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Where I work, projects take a significant amount of time because the teams are large, there is a lot of "design and analysis", a lot of documentation, and work always gets pushed off. I work in the middle tier and I always have to wait for the services and client folks to get their work done. Oftentimes there are weeks at a time when I can't get any work done. I feel bored and weird just sitting here scrambling to at least appear like I am busy. Management seems to do little when asked for more work.

What do you do in such cases?

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closed as not constructive by Walter, gnat, maple_shaft Aug 30 '12 at 16:22

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Documentation can always be improved... –  user1249 Aug 30 '12 at 18:00

2 Answers 2

In that situation, I try to figure out why I'm blocked from doing work, and then I do work to remove the block, even if it is speculative and won't get approved. For instance, if you're waiting around doing nothing because you need service code to be delivered to you, start writing and consuming that service code yourself, in a playpen somewhere. Worst case scenario is that you learn a lot more about providing that service. Best case is that get accolades for going above and beyond and remove a block keeping you from doing useful work.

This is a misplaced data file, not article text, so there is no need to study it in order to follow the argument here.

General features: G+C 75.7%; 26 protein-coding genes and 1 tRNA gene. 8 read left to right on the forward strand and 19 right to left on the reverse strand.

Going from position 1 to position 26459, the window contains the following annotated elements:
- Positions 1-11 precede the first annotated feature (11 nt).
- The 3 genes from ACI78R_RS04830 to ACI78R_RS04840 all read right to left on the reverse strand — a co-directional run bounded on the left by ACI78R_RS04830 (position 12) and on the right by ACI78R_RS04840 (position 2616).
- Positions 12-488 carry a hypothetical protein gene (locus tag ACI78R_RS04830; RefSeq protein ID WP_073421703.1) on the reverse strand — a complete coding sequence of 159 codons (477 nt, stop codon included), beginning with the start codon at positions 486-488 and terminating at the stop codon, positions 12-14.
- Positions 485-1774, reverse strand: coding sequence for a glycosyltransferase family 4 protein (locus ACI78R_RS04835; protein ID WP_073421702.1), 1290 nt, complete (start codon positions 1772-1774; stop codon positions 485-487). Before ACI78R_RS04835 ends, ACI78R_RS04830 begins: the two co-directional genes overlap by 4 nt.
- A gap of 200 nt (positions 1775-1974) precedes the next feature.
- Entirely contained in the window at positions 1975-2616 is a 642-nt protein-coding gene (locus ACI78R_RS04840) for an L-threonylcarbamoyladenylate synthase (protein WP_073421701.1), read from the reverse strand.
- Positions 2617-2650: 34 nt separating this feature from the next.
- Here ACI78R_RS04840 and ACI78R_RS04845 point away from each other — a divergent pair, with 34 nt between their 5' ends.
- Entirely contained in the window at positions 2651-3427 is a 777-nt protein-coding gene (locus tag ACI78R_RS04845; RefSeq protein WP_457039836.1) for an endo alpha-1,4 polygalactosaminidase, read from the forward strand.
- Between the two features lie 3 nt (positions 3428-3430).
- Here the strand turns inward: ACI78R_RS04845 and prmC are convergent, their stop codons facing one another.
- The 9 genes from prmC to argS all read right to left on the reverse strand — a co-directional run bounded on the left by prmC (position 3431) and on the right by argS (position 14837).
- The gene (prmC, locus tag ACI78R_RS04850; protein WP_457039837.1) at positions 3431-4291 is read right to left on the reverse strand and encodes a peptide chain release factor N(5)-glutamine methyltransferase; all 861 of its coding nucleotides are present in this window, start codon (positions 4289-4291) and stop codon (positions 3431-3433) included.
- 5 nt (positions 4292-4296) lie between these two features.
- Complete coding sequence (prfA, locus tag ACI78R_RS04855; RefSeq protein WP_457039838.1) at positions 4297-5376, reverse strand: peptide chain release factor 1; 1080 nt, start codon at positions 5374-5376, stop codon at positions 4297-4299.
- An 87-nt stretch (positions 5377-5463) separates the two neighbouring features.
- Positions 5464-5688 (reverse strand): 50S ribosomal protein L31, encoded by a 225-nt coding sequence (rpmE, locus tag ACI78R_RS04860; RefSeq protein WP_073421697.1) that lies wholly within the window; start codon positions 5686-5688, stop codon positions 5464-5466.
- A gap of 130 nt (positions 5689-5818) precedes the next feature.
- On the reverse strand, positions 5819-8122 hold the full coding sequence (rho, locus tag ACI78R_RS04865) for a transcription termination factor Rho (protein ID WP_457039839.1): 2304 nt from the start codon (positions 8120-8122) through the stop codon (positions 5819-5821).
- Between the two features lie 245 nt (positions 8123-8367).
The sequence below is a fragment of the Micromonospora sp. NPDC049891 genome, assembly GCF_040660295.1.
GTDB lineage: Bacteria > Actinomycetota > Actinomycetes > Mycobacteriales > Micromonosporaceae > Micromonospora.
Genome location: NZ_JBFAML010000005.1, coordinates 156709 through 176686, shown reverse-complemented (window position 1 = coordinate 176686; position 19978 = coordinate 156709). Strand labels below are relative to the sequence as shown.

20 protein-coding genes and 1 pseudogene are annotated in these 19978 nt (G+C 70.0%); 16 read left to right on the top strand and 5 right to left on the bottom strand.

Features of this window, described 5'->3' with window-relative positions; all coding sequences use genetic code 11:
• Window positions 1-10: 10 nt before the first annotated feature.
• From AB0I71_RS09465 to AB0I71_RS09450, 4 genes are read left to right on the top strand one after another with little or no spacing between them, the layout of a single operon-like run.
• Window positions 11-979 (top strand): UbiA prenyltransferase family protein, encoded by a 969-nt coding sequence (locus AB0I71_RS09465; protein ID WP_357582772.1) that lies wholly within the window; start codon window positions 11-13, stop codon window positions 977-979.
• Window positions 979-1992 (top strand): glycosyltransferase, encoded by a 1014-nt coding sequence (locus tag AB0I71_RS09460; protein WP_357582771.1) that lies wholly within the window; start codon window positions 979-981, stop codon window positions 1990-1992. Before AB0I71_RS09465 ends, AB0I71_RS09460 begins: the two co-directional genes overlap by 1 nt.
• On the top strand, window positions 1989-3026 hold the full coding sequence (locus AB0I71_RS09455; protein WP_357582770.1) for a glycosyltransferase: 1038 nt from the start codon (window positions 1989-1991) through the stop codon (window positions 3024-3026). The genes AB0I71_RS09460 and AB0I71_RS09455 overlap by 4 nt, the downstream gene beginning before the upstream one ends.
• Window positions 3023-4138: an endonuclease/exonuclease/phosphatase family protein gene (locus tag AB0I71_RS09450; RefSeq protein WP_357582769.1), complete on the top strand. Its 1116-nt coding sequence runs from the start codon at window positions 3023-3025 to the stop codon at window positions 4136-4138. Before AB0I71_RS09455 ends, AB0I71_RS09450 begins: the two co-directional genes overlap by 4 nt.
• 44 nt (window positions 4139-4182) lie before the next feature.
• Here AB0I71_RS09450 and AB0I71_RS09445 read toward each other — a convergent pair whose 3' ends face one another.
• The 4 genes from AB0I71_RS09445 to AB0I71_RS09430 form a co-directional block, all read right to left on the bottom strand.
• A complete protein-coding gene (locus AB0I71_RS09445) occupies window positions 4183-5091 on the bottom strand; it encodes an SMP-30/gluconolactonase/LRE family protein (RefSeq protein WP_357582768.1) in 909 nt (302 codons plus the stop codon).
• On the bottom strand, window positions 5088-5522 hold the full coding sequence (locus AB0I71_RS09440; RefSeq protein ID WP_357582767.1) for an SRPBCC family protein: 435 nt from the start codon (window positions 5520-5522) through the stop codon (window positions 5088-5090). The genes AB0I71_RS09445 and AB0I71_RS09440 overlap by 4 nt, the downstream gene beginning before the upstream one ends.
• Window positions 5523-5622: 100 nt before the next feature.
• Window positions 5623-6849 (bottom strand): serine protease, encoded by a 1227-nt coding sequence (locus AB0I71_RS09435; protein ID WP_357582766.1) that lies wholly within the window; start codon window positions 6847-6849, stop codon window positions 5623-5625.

My general mantra there is to figure out what's blocking me and what it would take to remove the blockage. If others aren't willing to remove it, I'll do it for them.

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+1: Make a branch and start work on the thing that is being delay as best you can or a nice to have that will only ever get worked on if there is down time. –  unholysampler Aug 30 '12 at 16:01

I learn. By that I mean spend my day reading blogs, visiting varies sites on StackExchange and answering questions when I can, throw-away code to try new things, work on understanding a language better, look at different languages than what I work in, tutorial videos.

One of the things I love about this job is the constant learning. There is always something new that you should at least understand to have in your tool kit, even if you don't become an expert at it. There is functionality in languages you might not know, but that could make your job easier. New design patterns, new ideas behind development. And it is all at your fingertips on the web.

I don't think any development company would be troubled by their developers bettering themselves.

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+1 LEARN. Well said. –  ClintNash Aug 30 '12 at 17:13

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